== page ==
Johann Sebastian Bach (1685-1750)

Johann Sebastian Bach is probally one of the greatest composers of his time, as well as

our time. As a boy he had a fantastic soprano singing voice and always took the lead roles in

the church and school choirs. He started composing fairly early on in his life and his first

main works, including the Preludes and Variations for the organ, were composed between the ages

of 17 and 20.

Bach loved church music and was regarded as one of the finest organists of his day.

Since he was raised up with strong ties to the church, he was always involved in church music

both as a singer and an organist. He wrote many of his marvelous series of cantatas for the

Sunday services at the Church of St Thomas in Leipzig, which were probably the best of it's kind.

Bach was always was in high demand and held a continuation of excellent jobs throughout

his lifetime which included posts at the courts of Duke Wilhelm Ernst of Weimar and Prince

Leopold of C?then.

Life, however, was not always that great though. In the early years Bach was heavily

influenced by the composer Buxtehude (another great writer for the organ) and he left his first

job as organist at Arnstadt to go and have lessons with him. This turned into a four-month leave,

causing trouble with Bach's employers when he returned. Not only had his presence been missed

for four consecutive months, but he had come back writing in an advanced and unusual style that

wasn't exactly what was required. It was great music but it was just a little ahead of its time.

So Bach moved on to the job in Weimar, which gave him greater musical freedom. His main

duties were court organist and chamber musician to the reigning Duke Wilhelm Ernst, and he

afterwards attained the job of conductor to the court orchestra in his last three years of service.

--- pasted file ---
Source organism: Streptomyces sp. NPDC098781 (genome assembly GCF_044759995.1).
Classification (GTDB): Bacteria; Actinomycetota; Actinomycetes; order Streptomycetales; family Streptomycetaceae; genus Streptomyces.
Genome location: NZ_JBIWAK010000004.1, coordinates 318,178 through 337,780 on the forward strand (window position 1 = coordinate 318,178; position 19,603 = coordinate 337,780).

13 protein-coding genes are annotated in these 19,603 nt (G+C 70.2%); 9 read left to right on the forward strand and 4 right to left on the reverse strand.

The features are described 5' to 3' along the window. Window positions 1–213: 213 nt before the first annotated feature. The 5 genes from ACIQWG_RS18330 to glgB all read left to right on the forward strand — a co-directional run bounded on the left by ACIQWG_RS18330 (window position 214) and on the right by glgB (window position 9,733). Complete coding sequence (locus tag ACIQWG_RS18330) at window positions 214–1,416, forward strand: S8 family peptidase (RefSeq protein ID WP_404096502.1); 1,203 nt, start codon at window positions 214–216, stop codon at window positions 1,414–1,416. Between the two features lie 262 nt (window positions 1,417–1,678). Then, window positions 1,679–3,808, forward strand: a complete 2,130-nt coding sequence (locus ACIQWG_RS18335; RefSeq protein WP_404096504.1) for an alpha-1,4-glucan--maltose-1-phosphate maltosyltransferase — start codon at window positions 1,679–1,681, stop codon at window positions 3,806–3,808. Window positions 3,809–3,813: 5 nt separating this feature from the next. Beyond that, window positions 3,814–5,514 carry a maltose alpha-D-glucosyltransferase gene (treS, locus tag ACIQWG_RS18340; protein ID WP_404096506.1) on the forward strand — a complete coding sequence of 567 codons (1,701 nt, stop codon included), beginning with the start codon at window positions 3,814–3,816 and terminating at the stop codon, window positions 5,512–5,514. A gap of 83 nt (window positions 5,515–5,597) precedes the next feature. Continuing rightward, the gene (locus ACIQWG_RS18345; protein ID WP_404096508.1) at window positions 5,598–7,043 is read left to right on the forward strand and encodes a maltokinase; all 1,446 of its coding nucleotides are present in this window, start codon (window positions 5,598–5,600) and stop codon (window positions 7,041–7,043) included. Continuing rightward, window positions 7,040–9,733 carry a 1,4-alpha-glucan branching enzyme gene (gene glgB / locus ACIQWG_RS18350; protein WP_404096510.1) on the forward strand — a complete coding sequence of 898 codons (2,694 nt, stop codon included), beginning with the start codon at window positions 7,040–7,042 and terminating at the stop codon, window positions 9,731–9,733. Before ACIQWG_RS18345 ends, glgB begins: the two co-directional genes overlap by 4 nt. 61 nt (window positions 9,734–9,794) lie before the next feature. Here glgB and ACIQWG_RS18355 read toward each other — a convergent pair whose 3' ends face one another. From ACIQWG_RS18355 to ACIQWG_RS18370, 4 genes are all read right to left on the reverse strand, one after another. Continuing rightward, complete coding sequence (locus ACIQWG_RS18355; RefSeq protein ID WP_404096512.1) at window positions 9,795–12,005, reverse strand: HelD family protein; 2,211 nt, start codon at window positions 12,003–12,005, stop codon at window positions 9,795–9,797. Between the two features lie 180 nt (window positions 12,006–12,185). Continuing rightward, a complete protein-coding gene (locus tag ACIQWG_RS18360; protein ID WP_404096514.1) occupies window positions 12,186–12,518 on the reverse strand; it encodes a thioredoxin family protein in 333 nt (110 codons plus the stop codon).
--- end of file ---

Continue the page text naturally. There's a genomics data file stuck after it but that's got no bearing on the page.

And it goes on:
It was at the beginning of this period of work that he wrote some of his most famous organ pieces, including the marvellous Passacaglia.

The top job at these various courts was always a conductor, and there was an opening in

1716 at Weimar. But Bach did not get offered the job, so he immediately started looking for

another position, ending up at the court of Prince Leopold of Cothen. Bach spent many years in

Cothen and created some of his finest music in this period: the Brandenburg Concertos, the violin

concertos, the suites for orchestra and much of the chamber music.

During the time that Bach was developing his talents as a composer, Germany was going

through what most of the rest of Europe was going through. It was going through the Industrial

Revolution. This probably had some effect on his works, but probably nothing really significant.

A piece that I listened to by Bach is "Concerto for Two violins and Orchestra".

The song goes in a fast, slow, fast structure. It starts off with a full orchestrar and then

you hear the two violin solos and then it switches back to the full orchrestrar and so on.

Today Bach is known all over the world as one of the greatest composers ever to have lived,

producing what has been described as 'pure' music. His skill at writing for the keyboard

instruments and for choirs also has had a significant effect on all composers who followed him,

even to today. H was admired by his generation as an outstanding harpsichordist, organist, and

expert on organ building, Bach is now generally regarded as one of the greatest composers of all

time and is celebrated as the creator of the Brandenburg Concertos, The Well-Tempered Clavier, the

Mass in B Minor, and many other different masterpieces of church and instrumental music. Appearing

at a good moment in the history of music, Bach was able to bring together the principal styles,

forms, and national traditions that had developed during generations before him and better them